One of the least important locations on the “Fallout: New Vegas” map, Brewer’s Beer Bootlegging is the official title of a small shack located northeast of McCarran airport, due east of the Sunset Sarsaparilla corporate office. The Mojave Wasteland is a forbidding place, but no amount of nuclear holocaust will keep a good brewer down! The shack appears to be abandoned, but the interior leads to an underground bootlegging operation that has been recently used.

Complete with fermenters, crates, and consumable beer, the crowning touch is the painted shipping pallet in the corner. The white paint reads: Strategic Nuclear Moose – let them drink beer. This is a reference to real-life Scottosh brewing company BrewDog. Their attention-grabbing achievement is known as “Tactical Nuclear Penguin,” boasting a whopping 32% alcohol content.

Previously branded irresponsible for an 18.2% beer called “Tokyo,” the gentlemen behind the operation decided to thumb their nose at critics first with a low-alcohol beer called “Nanny State” before eventually unleashing “Tactical Nuclear Penguin.”

A warning on the label states: “This is an extremely strong beer; it should be enjoyed in small servings and with an air of aristocratic nonchalance. In exactly the same manner that you would enjoy a fine whiskey, a Frank Zappa album, or a visit from a friendly yet anxious ghost.”

I would stab a guess that somebody on staff at Bethesda Game Studio is a fan.

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Fallout – Sputnik

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One of the more obvious references in the “Fallout” universe would be the design of the game’s ubiquitous “eye-bots.” In “Fallout 3”, these little machines roam around The Capital Wasteland, clustering around developed and semi-developed human settlements. Their only apparent purpose is to broadcast propaganda messages from President John Henry Eden, a mysterious figure during a majority of the game’s narrative. The speeches themselves are inspirational, with themes of patriotism and national resolve; they borrow heavily from the very real speeches delivered by President Franklin Delano Roosevelt’s “Fireside Chats.”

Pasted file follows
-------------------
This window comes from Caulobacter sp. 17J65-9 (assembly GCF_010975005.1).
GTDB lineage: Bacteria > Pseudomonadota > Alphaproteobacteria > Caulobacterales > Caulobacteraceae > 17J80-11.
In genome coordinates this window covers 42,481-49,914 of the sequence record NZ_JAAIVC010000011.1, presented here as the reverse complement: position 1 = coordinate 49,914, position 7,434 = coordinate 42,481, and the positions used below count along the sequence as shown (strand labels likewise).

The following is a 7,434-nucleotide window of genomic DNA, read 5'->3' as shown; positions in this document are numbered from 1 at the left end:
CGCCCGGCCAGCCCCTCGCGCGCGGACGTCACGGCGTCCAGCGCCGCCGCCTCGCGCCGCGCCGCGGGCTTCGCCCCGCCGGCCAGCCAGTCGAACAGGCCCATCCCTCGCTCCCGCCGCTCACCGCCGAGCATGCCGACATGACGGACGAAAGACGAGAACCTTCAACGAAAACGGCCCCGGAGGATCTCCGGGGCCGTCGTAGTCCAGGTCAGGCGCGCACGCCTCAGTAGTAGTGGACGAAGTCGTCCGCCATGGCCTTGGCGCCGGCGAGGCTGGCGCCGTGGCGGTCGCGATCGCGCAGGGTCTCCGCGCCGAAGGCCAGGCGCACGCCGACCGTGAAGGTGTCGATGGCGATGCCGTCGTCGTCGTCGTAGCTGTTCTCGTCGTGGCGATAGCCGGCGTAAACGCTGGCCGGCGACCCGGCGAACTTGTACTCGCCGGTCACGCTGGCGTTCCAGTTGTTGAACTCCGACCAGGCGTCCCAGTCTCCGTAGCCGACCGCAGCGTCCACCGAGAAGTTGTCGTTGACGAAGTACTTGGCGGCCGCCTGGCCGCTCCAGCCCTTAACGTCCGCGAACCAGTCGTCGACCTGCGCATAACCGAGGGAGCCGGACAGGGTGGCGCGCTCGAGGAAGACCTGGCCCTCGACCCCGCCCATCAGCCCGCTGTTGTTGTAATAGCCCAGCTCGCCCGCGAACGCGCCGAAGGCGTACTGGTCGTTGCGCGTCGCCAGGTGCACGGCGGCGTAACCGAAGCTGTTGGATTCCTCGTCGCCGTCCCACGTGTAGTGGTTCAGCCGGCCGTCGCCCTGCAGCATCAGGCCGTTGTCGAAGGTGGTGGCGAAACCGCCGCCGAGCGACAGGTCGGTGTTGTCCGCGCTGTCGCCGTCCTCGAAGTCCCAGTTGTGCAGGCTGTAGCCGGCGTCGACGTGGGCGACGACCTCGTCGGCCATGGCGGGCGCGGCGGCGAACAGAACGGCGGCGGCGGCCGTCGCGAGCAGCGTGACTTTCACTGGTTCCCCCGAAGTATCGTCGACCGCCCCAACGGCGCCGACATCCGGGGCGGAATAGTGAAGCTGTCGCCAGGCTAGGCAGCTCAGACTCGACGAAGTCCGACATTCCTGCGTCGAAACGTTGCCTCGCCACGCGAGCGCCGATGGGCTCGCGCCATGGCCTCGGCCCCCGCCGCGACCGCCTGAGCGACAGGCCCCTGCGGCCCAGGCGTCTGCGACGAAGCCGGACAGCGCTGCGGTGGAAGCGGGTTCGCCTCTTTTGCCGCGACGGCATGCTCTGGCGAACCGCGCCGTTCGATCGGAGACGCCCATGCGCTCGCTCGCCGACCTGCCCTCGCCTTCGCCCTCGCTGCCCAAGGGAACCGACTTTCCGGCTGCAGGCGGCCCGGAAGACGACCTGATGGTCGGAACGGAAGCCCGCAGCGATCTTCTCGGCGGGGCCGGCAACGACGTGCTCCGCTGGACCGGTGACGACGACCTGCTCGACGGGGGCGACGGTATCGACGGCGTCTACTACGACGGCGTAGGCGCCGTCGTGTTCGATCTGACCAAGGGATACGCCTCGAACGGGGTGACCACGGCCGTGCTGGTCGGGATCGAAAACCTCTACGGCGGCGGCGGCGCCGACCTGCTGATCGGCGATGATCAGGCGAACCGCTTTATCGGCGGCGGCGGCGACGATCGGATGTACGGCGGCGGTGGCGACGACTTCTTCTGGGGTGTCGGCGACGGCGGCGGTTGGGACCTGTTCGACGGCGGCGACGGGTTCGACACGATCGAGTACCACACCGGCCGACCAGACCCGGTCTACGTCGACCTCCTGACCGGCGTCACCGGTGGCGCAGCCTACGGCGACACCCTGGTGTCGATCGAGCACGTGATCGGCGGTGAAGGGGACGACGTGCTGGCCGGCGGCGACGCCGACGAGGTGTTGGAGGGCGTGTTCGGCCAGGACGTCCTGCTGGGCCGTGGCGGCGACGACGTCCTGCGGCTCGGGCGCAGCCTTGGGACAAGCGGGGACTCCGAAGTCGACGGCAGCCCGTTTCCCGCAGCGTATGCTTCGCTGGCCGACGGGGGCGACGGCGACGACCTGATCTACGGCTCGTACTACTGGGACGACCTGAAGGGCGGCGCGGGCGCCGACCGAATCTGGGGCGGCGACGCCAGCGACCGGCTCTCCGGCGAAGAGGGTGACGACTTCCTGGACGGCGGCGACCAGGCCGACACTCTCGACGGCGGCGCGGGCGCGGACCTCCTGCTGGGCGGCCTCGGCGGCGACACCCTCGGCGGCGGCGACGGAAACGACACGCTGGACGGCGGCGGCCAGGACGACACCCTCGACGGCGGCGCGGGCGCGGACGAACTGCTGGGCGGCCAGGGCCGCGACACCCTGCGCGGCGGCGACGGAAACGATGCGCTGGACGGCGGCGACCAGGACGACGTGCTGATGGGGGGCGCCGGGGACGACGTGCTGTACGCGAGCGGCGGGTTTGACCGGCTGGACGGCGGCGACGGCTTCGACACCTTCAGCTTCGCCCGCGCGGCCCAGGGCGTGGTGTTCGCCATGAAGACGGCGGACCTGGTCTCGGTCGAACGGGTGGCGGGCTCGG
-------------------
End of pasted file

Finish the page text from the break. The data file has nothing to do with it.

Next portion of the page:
There is only one eye-bot in the following iteration of the Fallout series, “Fallout: New Vegas,” which was designed to be a potential companion character.

Of particular note is the obvious similarity to the robot’s design and a little hunk of Russian metal we refer to as “Sputnik.”

Sputnik was the first artificial Earth satellite, launched by The Soviet Union into low orbit on October 4th, 1957. It was equipped with four external radio antennae to broadcast radio pulses. The surprise success of Sputnik’s launch precipitated the American Sputnik Crisis and ignited what would be known as the Space Race, accelerating Cold War tensions between the United States and Russia. The satellite burned-up upon reentry roughly three months later, on January 4, 1958.

Sputnik contributed to a new emphasis on science and technology in American schools. With a sense of urgency, Congress enacted the 1958 National Defense Education Act, which provided low-interest college loans for math and science students. The rise of the “missile gap” also became a dominant issue in the 1960 presidential race. Simply put, the event inspired a new generation of engineers and scientists, invigorated American aerospace engineering, and ushered in the Space Age.

Perhaps my favorite detail is that the word “Sputnik” was modified by writer Herb Caen when writing an article about the Beat Generation for The San Francisco Chronicle. Without “Sputnik,” we would never have heard the colorful term “Beatnik.”